The return to household-plants and even household-firms will not mean a return to a world of peasants and artisans with loose selection standards. Modern ICT will make it easy to establish or lose a reputation for expertise and reliability. Establishing standards for veracity will be one of the challenges of the world of cheap access to knowledge. Such a world, however, will contain few pre-1750-type household-producers muddling on without continuously keeping up with best-practice techniques. As access costs continue to decline, codifiable knowledge will flow to where it can be used. All the same, it is not clear how society will handle individuals who cannot or will not stay up to date.
Knowledge also affects how people choose to allocate their time. He also has a fasincating discussion of the rise and fall of "housework" locating in partially in a 19th century panic about germs and disease which hugely raised the perceived importance of household chores.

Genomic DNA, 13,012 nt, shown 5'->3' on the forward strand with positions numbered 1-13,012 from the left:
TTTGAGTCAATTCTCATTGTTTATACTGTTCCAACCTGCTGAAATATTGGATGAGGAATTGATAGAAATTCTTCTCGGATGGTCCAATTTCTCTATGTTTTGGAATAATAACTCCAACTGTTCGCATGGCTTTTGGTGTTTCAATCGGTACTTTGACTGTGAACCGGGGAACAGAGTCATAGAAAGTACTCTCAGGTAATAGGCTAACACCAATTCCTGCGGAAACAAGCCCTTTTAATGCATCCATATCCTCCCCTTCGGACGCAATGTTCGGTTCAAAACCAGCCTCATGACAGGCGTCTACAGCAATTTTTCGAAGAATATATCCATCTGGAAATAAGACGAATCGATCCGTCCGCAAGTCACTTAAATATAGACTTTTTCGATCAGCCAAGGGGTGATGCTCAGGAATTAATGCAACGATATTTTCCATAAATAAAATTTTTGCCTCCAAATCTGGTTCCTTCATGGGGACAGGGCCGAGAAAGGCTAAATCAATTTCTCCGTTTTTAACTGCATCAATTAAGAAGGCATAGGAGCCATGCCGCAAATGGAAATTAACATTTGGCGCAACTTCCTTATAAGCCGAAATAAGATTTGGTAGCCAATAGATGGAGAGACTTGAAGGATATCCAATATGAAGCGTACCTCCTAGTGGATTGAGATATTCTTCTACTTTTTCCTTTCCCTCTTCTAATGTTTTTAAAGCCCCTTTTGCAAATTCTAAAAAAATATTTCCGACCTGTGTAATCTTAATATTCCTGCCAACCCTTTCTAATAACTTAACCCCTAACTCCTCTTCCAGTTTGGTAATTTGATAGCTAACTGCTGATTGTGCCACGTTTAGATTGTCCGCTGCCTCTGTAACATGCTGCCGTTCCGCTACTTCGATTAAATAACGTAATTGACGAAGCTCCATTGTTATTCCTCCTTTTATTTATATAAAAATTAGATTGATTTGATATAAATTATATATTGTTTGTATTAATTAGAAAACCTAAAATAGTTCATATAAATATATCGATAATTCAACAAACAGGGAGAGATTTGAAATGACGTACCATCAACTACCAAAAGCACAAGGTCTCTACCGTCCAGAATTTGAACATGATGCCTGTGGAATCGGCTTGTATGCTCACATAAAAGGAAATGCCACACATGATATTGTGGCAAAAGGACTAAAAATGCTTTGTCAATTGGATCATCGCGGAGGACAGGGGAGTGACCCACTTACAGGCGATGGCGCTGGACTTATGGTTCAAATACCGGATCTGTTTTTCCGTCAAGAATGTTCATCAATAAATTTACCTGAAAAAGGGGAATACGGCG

Women had primary responsibility in society's eyes for the health of their family, so new medical knowledge which seemed to indicate household work was literally a matter of life or death had a major impact on how women spent their time.
What really had been "discovered" was neither "the child" nor "the mother" but that mothers could, by their actions, affect the life and well-being of their offspring. This was the message science had taught, and as mothers became convinced that the physical well-being of children was a function of their actions, they had to rethink their most basic time-allocation decisions.
As people came to realize the health benefits of keeping the front step scrubbed to perfection had been exaggerated, time allocation preferences shifted again. And that is one additional reason for the increased movement of women into the formal labor force in the postwar years.
I'll conclude a look at the book in the next post.